ACROSS MISSISSIPPI — Frequent rains kept farmers indoors through much of April, but clear weather in early May allowed them to play catch-up on row-crop planting.
The U.S. Department of Agriculture reported that planting of most of the state’s row crops is back on schedule after the wet early spring. Corn is the first crop planted in Mississippi and much of it was planted on schedule. As of May 11, USDA reported cotton is 45 percent planted, rice is 68 percent planted, grain sorghum is 42 percent planted and soybean is 55 percent planted.
With the exception of grain sorghum, which is still running behind schedule, each of these commodities is on track with historic planting dates.
“Producers were finally able to get in a rhythm last week,” said Alex Deason, Mississippi State University Extension Service agent in Sunflower County.
Darrin Dodds, Extension cotton specialist, said most of the cotton in the state was planted in May.
“A little was planted before that in the southern part of the state, but cotton planting really kicked off in the first few days of May this year,” Dodds said. “Last week, things ran absolutely wide open, and we made up a lot of ground very quickly.”
Cotton’s ideal planting window is from the third week of April to mid-May, so the crop is still on schedule.
“This year, planting will push a little outside that, but if we get some decent weather, it won’t make us too crazy,” he said.
Cotton should be planed on about 400,000 acres in Mississippi this year, well up from the 280,000 acres harvested last year, but still only about half the acreage seen in the past.
“Producers are worried about getting behind, but if we can get the rest of the crop in the ground in the next week or 10 days, we’ll see that optimism come back and we’ll start to deal with the challenges as they present themselves over the summer,” Dodds said.
Bobby Golden, Mississippi Agricultural and Forestry Experiment Station agronomist at Stoneville, said the state basically has two rice crops about a month apart.
“We are beginning to fertilize and flood some fields in the north Delta, while some planting is finishing up in the south Delta,” Golden said. “What is up is looking good so far, and if the favorable weather holds, we should be finished planting by mid-May.”
This year’s acreage is expected to exceed what was planted in 2013. He said producers seem optimistic even with the crop being planted slightly later than usual.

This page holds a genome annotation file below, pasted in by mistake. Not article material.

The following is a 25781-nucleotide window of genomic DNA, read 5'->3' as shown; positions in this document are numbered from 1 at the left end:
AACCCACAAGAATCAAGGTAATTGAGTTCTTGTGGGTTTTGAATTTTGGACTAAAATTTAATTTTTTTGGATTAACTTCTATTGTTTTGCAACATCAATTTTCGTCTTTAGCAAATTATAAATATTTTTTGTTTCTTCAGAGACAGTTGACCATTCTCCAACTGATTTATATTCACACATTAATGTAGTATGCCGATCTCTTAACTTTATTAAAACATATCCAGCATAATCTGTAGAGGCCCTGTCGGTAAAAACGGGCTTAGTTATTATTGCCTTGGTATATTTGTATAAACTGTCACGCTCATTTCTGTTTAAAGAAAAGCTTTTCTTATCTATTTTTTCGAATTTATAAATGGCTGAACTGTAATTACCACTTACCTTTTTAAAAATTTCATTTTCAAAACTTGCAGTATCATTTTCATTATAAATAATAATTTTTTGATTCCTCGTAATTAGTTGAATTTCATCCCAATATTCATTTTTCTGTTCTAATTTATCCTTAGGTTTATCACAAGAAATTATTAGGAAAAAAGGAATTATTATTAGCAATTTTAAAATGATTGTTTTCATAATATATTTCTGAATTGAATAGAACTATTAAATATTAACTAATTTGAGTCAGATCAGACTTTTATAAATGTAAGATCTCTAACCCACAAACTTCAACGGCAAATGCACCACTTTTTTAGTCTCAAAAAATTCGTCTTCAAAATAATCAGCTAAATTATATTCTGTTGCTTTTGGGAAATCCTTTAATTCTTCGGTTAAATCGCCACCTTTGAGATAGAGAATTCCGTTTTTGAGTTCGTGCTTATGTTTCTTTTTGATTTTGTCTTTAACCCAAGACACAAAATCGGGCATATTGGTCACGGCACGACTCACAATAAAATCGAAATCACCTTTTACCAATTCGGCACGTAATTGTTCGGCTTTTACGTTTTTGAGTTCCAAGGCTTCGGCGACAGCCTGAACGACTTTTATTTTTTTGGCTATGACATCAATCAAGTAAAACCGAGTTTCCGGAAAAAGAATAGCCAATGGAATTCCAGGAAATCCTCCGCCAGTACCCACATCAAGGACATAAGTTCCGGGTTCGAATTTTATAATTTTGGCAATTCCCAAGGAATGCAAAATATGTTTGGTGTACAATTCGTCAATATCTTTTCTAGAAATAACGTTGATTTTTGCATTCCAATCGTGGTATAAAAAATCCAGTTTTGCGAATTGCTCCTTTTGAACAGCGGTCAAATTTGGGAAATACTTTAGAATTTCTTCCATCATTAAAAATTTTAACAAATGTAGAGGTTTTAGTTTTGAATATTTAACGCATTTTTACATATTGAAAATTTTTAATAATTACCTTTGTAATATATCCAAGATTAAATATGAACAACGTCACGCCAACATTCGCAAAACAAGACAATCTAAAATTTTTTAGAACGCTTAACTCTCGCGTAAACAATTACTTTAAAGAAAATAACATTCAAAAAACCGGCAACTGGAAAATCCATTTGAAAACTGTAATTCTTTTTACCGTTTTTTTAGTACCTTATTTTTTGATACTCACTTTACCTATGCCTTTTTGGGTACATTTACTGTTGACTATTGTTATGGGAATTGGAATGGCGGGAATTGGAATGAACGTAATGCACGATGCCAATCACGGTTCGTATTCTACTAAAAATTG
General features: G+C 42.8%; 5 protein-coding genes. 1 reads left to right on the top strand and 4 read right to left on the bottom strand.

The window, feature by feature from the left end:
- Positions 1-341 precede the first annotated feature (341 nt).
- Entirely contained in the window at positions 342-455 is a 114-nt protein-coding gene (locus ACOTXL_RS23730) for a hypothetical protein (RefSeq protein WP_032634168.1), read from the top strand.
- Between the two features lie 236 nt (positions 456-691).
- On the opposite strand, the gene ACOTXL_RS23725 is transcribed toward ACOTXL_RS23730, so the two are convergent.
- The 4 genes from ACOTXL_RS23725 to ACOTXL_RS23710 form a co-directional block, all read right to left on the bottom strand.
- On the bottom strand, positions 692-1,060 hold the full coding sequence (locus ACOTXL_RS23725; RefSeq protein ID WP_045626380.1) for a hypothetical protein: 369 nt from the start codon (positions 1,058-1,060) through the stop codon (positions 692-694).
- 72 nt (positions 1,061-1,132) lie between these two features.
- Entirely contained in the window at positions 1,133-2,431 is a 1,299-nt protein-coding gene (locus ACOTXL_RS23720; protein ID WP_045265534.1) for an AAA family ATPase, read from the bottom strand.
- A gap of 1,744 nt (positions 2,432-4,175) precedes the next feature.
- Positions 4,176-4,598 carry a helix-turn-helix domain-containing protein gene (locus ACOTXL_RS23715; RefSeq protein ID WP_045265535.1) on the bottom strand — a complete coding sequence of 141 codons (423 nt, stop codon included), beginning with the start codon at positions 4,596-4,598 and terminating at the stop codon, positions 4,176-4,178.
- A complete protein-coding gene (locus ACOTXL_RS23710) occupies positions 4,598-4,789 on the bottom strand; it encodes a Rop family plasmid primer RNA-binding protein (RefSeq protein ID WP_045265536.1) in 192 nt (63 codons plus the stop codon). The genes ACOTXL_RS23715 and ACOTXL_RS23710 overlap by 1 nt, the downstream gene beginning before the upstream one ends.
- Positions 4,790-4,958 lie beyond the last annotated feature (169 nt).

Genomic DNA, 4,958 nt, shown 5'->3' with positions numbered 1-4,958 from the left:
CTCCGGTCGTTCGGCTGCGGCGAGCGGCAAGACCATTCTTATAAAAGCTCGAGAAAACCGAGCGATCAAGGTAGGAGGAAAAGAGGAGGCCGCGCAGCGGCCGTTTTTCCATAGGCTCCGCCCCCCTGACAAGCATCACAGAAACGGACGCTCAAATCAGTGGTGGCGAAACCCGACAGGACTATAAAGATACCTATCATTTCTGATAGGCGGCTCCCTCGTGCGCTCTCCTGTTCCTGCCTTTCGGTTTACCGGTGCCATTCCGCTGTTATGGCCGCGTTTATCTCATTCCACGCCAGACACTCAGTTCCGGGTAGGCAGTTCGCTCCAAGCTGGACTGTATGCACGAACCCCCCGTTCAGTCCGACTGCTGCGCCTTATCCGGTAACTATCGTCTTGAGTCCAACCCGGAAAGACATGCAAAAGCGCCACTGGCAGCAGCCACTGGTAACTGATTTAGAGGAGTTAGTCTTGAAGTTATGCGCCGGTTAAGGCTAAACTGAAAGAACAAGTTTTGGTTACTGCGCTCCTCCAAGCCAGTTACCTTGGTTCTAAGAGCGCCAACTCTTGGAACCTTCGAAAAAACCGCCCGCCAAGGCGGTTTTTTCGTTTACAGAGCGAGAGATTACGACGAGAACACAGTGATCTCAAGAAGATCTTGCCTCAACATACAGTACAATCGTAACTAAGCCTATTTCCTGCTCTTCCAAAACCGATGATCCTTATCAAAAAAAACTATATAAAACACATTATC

More than half the state’s grain sorghum acreage is typically planted by this time, but Erick Larson, Extension grain agronomist, said growers should have ample opportunity to plant this crop if the weather allows further progress.
“Sorghum actually needs a little warmer soil temperatures than soybeans need, and waiting a bit later to plant gives you an opportunity for a better stand,” Larson said.
The state should have more than 100,000 acres of sorghum this year, which is higher than it has been in recent years.
“It’s a lot more economical to grow than corn and is a good alternative for a dryland rotation crop with soybeans,” he said. “It can also be planted as a double crop after wheat. Planting in May is generally optimal for grain sorghum, but it can be planted through about the first of July.”
Larson said he expects more sorghum will be planted when cotton and soybean planting winds down, and a few acres may go in after wheat is harvested.
Trent Irby, Extension soybean specialist, said the first full week of May made a huge difference in soybean planting progress.
“We covered a lot of ground during the last week of April and first week of May,” Irby said. “Some areas got rain and had to quit planting, but other areas actually needed the rain to replenish the moisture so that planting could continue.”
Soybean, the state’s largest row crop, is expected to cover over 2.1 million acres this year. While early-planted soybean has the best chance of success, the crop has a huge planting window and can be planted as late as early July and still succeed. Irby said soybean planting was behind normal in April, but favorable weather during May will keep planting progress on track.
“We usually see about 90 percent of our crop planted before the end of May, and the other 10 percent is double-cropped behind wheat,” he said. “We have so many acres to cover that it takes some time to plant, but given the size of the equipment our producers are operating, it doesn’t take long to catch up when the weather cooperates.”
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